The debate over a bill banning abortion in South Carolina came dangerously close to dredging up the recent DUI charges against state Sen. Paul Campbell, R-Goose Creek.
The issue was personal responsibility.
As Sen. Marlon Kimpson, D-Charleston, filibustered the anti-abortion measure, Campbell rose to make a point about not using abortion as a form of birth control and taking responsibility for getting pregnant.
"Don't you believe that the young lady, before she has sex with a young man — don't you believe she should have some responsibility there to make sure there was contraception used of some sort?" Campbell asked.
"People make poor decisions! Right, senator?" Kimpson responded. "People make poor decisions. You know that, right? Sometimes we do things and we have to be held personally accountable."
"I totally agree with you. And don't you think I should pay if I do something wrong?" Campbell said.
"I think you should pay," Kimpson responded.
The back and forth seemingly tiptoed around the charges that were dropped against Campbell after a judge ruled the officers who arrested him following a traffic crash in November failed to provide another test to check his blood alcohol content.
A day after the debate, Kimpson said he didn't intend to bring up Campbell's arrest but that he could see how others might think that's what he was talking about.
"He brought up personal responsibility. His argument was that people ought to be responsible for their actions. So I was just underscoring and repeating his words of personal responsibility. People can draw the parallels, but I don't want to make that point," Kimpson said.
Chewin' tobacco spit ain't litter
State Sen. Chip Campsen is looking out for Bubba.
A proposal to expand the definition of litter to include “expectorated chewing tobacco” brought a chuckle from the Isle of Palms Republican.
“While Bubba’s fishing, catching largemouth bass, he won’t be able to put in a chaw of Redman and spit into the river?” Campsen, chairman of the Senate’s Fish Game and Forestry Committee, asked hypothetically.
The sponsor, Sen. Gerald Malloy, D-Hartsville, quipped that authorities probably couldn’t recover that small a sample out of a river.
So Campsen offered another scenario.
“Bubba’s in a tree stand. If he puts in a dip of Copenhagen, is he going to have to swallow? He’s going to have to have a cup?... Seriously?”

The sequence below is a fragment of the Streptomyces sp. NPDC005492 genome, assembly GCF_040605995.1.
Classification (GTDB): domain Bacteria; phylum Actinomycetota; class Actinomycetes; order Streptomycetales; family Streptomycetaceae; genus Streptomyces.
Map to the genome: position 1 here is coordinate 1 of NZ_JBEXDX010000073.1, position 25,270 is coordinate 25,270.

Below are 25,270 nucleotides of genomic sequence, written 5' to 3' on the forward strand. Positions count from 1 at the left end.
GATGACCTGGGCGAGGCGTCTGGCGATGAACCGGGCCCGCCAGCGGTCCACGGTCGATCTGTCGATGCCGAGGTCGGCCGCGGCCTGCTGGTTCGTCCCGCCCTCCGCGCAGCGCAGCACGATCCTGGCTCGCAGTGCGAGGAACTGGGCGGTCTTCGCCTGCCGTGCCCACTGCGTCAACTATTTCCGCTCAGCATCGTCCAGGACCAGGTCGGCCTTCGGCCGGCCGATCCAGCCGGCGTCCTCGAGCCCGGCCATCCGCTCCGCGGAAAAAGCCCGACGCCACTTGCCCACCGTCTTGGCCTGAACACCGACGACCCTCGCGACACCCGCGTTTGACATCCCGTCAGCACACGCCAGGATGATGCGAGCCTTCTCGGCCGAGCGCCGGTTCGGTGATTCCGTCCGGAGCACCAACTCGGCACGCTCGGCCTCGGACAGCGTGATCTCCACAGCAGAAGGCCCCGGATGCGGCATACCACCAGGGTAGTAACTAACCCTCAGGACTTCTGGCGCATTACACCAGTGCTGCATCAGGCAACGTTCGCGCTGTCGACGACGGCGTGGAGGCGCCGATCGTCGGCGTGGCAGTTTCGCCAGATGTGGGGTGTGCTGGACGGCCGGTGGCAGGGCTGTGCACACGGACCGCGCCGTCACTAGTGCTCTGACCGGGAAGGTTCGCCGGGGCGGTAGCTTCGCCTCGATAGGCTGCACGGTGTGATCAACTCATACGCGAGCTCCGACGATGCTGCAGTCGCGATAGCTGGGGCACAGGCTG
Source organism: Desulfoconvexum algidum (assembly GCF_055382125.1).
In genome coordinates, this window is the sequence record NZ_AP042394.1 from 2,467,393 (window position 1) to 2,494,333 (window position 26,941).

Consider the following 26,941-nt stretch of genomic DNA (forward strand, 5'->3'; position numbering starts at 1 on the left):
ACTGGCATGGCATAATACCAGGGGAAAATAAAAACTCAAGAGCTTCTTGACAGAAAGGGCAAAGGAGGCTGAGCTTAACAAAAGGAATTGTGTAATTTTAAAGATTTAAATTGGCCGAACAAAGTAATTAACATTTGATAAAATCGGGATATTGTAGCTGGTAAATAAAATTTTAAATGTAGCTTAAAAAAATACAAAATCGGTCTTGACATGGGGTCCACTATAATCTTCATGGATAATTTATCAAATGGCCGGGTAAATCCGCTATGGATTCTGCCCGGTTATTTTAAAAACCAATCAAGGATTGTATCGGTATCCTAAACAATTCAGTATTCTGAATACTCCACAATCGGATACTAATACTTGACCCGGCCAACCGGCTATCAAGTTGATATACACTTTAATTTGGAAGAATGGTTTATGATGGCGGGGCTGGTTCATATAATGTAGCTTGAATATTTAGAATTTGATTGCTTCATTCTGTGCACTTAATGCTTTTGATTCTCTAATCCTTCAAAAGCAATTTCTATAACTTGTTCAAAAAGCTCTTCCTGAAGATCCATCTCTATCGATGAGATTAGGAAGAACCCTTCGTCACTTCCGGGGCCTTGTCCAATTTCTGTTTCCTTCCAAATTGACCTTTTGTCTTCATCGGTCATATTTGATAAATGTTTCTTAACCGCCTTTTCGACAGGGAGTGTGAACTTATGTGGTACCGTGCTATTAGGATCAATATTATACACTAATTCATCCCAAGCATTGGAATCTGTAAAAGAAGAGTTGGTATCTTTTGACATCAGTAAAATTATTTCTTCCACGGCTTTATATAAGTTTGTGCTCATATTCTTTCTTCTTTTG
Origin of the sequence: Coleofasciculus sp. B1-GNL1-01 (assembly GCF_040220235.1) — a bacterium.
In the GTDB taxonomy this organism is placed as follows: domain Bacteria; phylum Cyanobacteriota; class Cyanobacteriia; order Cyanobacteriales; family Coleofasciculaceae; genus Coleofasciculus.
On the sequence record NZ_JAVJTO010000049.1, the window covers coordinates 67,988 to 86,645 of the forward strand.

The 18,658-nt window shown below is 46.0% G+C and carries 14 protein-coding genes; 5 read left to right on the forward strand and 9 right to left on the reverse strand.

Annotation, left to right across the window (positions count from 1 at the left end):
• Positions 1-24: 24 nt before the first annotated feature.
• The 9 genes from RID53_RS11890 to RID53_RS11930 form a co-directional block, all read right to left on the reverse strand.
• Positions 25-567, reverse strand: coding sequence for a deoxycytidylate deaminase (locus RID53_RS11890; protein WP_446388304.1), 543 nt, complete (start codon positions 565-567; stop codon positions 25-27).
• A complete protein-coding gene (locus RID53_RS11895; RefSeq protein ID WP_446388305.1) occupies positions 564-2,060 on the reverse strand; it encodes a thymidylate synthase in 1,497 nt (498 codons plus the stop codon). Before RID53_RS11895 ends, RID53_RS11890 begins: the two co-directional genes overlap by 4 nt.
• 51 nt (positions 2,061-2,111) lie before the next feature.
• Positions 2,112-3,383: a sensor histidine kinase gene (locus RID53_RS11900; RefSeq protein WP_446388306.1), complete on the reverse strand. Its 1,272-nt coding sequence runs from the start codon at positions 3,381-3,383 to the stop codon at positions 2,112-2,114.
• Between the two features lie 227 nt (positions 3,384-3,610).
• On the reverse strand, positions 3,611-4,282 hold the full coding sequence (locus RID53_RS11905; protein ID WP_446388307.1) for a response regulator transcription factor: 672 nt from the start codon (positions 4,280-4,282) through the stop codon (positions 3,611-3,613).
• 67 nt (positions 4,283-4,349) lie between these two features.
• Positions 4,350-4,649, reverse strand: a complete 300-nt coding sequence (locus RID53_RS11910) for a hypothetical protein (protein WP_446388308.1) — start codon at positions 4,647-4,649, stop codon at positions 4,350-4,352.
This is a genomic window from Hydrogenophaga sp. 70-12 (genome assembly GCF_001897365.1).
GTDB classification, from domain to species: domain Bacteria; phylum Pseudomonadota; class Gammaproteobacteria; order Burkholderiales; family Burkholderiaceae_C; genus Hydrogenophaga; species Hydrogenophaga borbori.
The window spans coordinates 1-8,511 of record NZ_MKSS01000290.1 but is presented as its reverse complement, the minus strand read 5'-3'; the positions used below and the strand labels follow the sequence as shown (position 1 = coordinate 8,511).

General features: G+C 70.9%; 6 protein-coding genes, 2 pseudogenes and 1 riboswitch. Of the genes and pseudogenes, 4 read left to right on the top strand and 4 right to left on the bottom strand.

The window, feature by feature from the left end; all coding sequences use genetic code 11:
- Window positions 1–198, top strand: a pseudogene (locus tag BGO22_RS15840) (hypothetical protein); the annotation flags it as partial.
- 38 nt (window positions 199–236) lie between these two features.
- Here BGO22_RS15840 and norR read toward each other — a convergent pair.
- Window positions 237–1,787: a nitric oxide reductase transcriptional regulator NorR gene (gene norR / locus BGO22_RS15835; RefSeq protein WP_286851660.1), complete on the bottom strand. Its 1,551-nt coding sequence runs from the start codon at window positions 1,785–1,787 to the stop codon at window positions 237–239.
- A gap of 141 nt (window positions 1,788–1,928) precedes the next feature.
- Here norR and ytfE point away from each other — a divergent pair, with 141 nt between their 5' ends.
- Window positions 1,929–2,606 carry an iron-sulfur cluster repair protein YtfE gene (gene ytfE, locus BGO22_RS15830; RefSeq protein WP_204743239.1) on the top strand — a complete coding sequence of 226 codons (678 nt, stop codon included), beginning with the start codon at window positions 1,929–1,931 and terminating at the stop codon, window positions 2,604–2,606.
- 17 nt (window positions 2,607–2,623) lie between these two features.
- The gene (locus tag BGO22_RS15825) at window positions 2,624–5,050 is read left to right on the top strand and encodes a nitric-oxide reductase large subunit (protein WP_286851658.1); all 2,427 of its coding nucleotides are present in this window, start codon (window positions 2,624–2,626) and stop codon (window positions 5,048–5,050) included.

Redman spew doesn’t remain on the ground like cigarette butts, he said.
The proposal was defeated.
Trump deserves Peace Prize, Republicans say
Should President Donald Trump get a Nobel Peace Prize? U.S. Rep. Ralph Norman thinks so.
The Rock Hill Republican was among 18 GOP House members to formally nominate the president for the coveted accolade.
In a letter sent to the Norwegian Nobel Committee, the lawmakers praised the president for his efforts to denuclearize the Korean peninsula and end the war between North and South Korea.
“Since taking office, President Trump has worked tirelessly to apply maximum pressure on North Korea to end its illicit weapons programs and bring peace to the region,” the letter said.
“We can think of no one more deserving of the Committee’s recognition in 2019 than President Trump for his tireless work to bring peace to our world.”
The leaders of North and South Korea shook hands in a historic meeting in late April and agreed to work toward removing nuclear weapons from the Korean peninsula.
U.S. Sen. Lindsey Graham, R-S.C., has also voiced his support of the idea.
In an interview, Graham said “a lot of liberals would kill themselves” if Trump won.
To date, four American presidents have been awarded the Nobel Peace Prize: Theodore Roosevelt, Woodrow Wilson, Jimmy Carter and Barack Obama.
Ladbrokes, an online British betting company, gives Trump a 2-to-1 chance of winning the recognition.
Term limits dead but not the publicity
Why hold a hearing on legislation that has no chance, one week before the 2018 Statehouse session ends?
So candidates can get some free publicity on an issue popular to many GOP voters.
GOP gubernatorial hopefuls Lt. Gov. Kevin Bryant, former agency head Catherine Templeton and newcomer John Warren, along with congressional candidate and bill sponsor state Sen. William Timmons of Greenville, all appeared at a subcommittee backing the idea.
The proposal would ask voters on the November ballot whether the state constitution should be changed to allow legislators to limit how long they can keep running for re-election.
Twelve years total in either chamber would be the ideal.
Gov. Henry McMaster wasn’t there but told reporters later he supports the idea too.
No matter their testimony, the legislation was already dead for the year, which ends Thursday.
Andrew Brown, Seanna Adcox and Caitlin Byrd contributed.